Tuesday, July 29, 2014

Why Do We Read?



Most of us read, but why do we read?

Because we are bored? Because we are trying to escape something? Because we are waiting for the train? The bus? Because we love stories? Because we saw our siblings/parents/grandparents read?

As a child, I started reading for many of these reasons. I would read waiting for the school bus, when I was bored in class (terrible, I know), when I wanted to escape my home life or my school work or myself.

I  began to really appreciate stories and books by paying attention to the people around me who were reading. I don't mean my nuclear family; my dad was more of a gamer and reading just wasn't my mom's thing. No, I mean the people who lived on the fringes of my life but who made a strong guest appearance in it from time to time. People like my teachers, my friends, my cousins, my aunts.

Someone who had greatly influenced my blossoming adolescent love to read was my aunt Faye, or, as she was called by most of the family,"Mammaw Faye."


Mammaw Tootsie and her oldest child, Elder Faye


My mother was a surprise baby. Like a her-mother-was-in-her-late-40s-and-thought-she-had-a-stomach-tumor kind of surprise. So, as you could expect, all of my mother's siblings are a lot older than her. Like, a lot a lot. She was an aunt when she was born, and by the time she had me, the cousins in my generation were nearing 30. 

So, when I was growing up, everyone kind of jumped back a generation: my generational cousins became "aunts" and "uncles" and their children became my "first" cousins. My mother's oldest sister, Elder Faye, became a grandmother to me when my actual maternal grandmother, Bessie "Tootsie" Durbin, died.

"Mammaw" Faye and Nicholas, my younger brother


Growing up, my family lived with Mammaw Faye on and off. But, then again, so did everyone else. Aunts, uncles, mothers-in-law, grand children, great grand children, nieces, nephews, cousins, cousins' cousins, friends, strangers. In fact, at some point in their lives, all of Mammaw Faye's descendants lived with her. Even though she passed away two years ago, her home is still inhabited by some of her children, grandchildren, and great grand children.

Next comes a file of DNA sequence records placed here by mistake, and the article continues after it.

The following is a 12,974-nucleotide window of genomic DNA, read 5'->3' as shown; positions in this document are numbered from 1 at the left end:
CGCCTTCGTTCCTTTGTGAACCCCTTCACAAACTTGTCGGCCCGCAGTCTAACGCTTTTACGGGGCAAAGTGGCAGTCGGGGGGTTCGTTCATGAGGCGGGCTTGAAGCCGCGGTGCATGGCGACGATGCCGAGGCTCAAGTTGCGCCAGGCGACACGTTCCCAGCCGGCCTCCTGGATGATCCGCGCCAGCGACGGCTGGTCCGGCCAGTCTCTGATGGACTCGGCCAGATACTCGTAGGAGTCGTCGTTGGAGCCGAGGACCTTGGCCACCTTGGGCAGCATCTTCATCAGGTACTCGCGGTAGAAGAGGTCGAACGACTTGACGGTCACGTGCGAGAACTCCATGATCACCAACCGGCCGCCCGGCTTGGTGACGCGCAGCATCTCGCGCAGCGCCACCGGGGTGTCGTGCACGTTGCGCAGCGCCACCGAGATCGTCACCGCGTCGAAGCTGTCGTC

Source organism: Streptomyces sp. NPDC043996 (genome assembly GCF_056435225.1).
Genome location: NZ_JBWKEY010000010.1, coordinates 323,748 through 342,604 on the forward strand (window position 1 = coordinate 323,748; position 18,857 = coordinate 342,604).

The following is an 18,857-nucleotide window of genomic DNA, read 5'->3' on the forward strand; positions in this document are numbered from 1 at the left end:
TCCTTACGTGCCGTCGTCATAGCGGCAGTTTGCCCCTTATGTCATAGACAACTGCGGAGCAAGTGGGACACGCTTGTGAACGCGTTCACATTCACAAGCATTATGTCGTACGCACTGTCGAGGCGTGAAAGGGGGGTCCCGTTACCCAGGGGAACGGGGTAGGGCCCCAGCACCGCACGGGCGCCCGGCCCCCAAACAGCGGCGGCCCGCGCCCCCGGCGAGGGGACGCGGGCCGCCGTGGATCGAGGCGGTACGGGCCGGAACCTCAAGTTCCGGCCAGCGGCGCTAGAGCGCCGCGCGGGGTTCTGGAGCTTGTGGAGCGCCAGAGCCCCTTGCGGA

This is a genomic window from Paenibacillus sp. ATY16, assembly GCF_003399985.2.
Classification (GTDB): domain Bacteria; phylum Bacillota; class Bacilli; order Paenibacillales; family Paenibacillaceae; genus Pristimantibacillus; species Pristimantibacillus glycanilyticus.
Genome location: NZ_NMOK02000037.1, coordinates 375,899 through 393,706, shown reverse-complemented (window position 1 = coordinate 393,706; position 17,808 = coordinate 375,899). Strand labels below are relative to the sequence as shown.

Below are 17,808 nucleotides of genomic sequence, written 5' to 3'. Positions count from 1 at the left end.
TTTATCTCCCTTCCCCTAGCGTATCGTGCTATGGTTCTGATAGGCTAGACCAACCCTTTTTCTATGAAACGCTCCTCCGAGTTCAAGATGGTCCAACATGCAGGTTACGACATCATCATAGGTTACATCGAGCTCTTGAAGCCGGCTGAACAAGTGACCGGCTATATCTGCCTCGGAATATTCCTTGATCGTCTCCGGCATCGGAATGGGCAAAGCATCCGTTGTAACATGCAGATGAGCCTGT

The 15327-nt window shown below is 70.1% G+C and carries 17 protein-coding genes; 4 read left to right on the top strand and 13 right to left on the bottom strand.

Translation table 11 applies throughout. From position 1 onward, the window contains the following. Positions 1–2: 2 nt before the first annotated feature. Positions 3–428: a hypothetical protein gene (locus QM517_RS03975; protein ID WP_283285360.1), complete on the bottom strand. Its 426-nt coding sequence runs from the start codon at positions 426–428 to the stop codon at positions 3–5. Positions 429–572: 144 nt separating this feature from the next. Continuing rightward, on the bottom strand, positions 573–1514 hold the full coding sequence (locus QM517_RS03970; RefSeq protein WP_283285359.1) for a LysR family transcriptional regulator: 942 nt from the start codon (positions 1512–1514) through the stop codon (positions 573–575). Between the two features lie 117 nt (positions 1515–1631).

Aside from "bingo dobbers," bread and gravy, owls, and imaginative curse words, the thing that I remember most about Mammaw Faye was how much she loved to read.

And goodness did that woman read. 

At any one time, you could go into her room and there, stacked in neat rows beside her California King-sized bed, would be anywhere from 20 to 40 paperbacks.

She read countless romance novels, in every sub genre, and she was always on the lookout for romance books she hadn't devoured yet. It was a tough search; she was always out-reading her town's supply of Harlequin paperbacks.

I think growing up around Mammaw Faye and seeing how much she enjoyed reading really instilled within me a love and an appreciation for the written word. She also showed me that reading was a way to escape the things in our lives that were difficult to handle, that reading could, just for a little while, place us in a reality of our choosing.

Deep.

Seriously, though, I would probably want to alter my reality very frequently too if I lived in a house with rarely fewer than 10+ people.

It is crazy, I really miss her spiced tea. Every so often, Mammaw Faye would whip up a large canister of spiced tea and leaving it sitting on the kitchen counter for anyone to enjoy. Living in her house, self-serve was kind of the unspoken rule for anyone who could reach the top of the counter.

Happy or sad, sick or well, her spiced tea made everyone feel the love that radiate through her house, even if she was hiding away in her bedroom with her books. It was always nice to sit down with a cup of hot tea while you curled up with a good book (or a bad book...dealer's choice). 

Yes, even in late July.


Elder Faye's Spiced Tea
1 container - Countrytime Lemonade
1 c - Instant Nest Tea
1 container - Tang
1/2 container - Koolaid Fruit punch
3 c - sugar
Spices per Layer
tsp cloves
tsp allspice
tad cinnamon


Alternate mixes in the container, making 1/2- inch layers with each layer getting 1 teaspoon of cloves, 1 teaspoon of allspice, and a "tad" of cinnamon. Feel free to reduce the amount of spices you use; I just like these amounts in my own mix. Once you have made all of your layers, roll and shake the container to thoroughly incorporate the various ingredients. Depending on desired strength, use 1 to 4 teaspoons of mix per cup of boiling water.

In honor of a woman you never met, make up a cup of something warm, grab a book, and escape your reality. But just for a little while.


Image Source
Book picture: http://shoestringsanddaydreams.files.wordpress.com/2010/11/stock-photo-books1.jpg
Family photos are property of Majesta Miles

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